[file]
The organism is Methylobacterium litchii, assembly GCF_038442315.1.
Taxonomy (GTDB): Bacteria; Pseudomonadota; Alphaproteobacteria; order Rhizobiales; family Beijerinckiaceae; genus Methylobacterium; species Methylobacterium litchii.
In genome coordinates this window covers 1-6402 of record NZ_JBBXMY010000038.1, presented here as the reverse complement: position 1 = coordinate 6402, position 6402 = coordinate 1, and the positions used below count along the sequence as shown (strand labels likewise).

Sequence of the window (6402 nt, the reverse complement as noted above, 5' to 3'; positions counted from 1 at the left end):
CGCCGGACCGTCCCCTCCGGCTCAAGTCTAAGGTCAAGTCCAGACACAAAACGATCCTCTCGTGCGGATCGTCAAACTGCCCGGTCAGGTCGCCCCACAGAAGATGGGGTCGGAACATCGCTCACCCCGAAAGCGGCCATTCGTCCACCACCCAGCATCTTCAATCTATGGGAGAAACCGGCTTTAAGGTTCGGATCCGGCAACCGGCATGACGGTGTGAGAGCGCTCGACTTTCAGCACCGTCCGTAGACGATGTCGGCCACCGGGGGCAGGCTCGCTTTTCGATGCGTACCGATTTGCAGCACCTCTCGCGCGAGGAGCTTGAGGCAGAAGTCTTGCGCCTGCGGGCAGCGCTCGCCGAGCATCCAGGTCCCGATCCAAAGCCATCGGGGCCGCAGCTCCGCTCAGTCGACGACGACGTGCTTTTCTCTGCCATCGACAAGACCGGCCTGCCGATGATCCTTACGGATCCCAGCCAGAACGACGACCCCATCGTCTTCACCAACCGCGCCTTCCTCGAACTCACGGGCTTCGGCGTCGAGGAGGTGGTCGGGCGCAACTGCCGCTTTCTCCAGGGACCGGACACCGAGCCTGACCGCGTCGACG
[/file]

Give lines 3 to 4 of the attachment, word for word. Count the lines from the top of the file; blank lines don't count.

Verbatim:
In genome coordinates this window covers 1-6402 of record NZ_JBBXMY010000038.1, presented here as the reverse complement: position 1 = coordinate 6402, position 6402 = coordinate 1, and the positions used below count along the sequence as shown (strand labels likewise).

Sequence of the window (6402 nt, the reverse complement as noted above, 5' to 3'; positions counted from 1 at the left end):